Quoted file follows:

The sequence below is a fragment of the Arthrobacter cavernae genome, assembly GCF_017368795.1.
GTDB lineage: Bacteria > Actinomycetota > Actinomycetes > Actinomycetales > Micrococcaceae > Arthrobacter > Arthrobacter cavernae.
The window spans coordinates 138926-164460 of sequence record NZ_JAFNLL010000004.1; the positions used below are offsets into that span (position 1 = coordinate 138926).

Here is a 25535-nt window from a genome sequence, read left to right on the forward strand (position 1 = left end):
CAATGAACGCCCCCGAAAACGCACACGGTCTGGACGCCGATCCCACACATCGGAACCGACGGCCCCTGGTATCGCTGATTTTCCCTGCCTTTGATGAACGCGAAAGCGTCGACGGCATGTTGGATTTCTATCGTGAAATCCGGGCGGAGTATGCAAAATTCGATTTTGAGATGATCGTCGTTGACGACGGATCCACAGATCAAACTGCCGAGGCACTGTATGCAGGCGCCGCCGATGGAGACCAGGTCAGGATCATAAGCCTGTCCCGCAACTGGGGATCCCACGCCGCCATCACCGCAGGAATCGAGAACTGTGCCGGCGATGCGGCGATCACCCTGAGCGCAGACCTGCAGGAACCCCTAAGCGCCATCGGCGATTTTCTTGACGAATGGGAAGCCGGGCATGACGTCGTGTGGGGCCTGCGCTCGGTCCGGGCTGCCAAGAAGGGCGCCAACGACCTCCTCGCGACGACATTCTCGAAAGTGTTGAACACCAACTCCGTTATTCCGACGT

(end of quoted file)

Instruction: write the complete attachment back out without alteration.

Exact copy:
The sequence below is a fragment of the Arthrobacter cavernae genome, assembly GCF_017368795.1.
GTDB lineage: Bacteria > Actinomycetota > Actinomycetes > Actinomycetales > Micrococcaceae > Arthrobacter > Arthrobacter cavernae.
The window spans coordinates 138926-164460 of sequence record NZ_JAFNLL010000004.1; the positions used below are offsets into that span (position 1 = coordinate 138926).

Here is a 25535-nt window from a genome sequence, read left to right on the forward strand (position 1 = left end):
CAATGAACGCCCCCGAAAACGCACACGGTCTGGACGCCGATCCCACACATCGGAACCGACGGCCCCTGGTATCGCTGATTTTCCCTGCCTTTGATGAACGCGAAAGCGTCGACGGCATGTTGGATTTCTATCGTGAAATCCGGGCGGAGTATGCAAAATTCGATTTTGAGATGATCGTCGTTGACGACGGATCCACAGATCAAACTGCCGAGGCACTGTATGCAGGCGCCGCCGATGGAGACCAGGTCAGGATCATAAGCCTGTCCCGCAACTGGGGATCCCACGCCGCCATCACCGCAGGAATCGAGAACTGTGCCGGCGATGCGGCGATCACCCTGAGCGCAGACCTGCAGGAACCCCTAAGCGCCATCGGCGATTTTCTTGACGAATGGGAAGCCGGGCATGACGTCGTGTGGGGCCTGCGCTCGGTCCGGGCTGCCAAGAAGGGCGCCAACGACCTCCTCGCGACGACATTCTCGAAAGTGTTGAACACCAACTCCGTTATTCCGACGT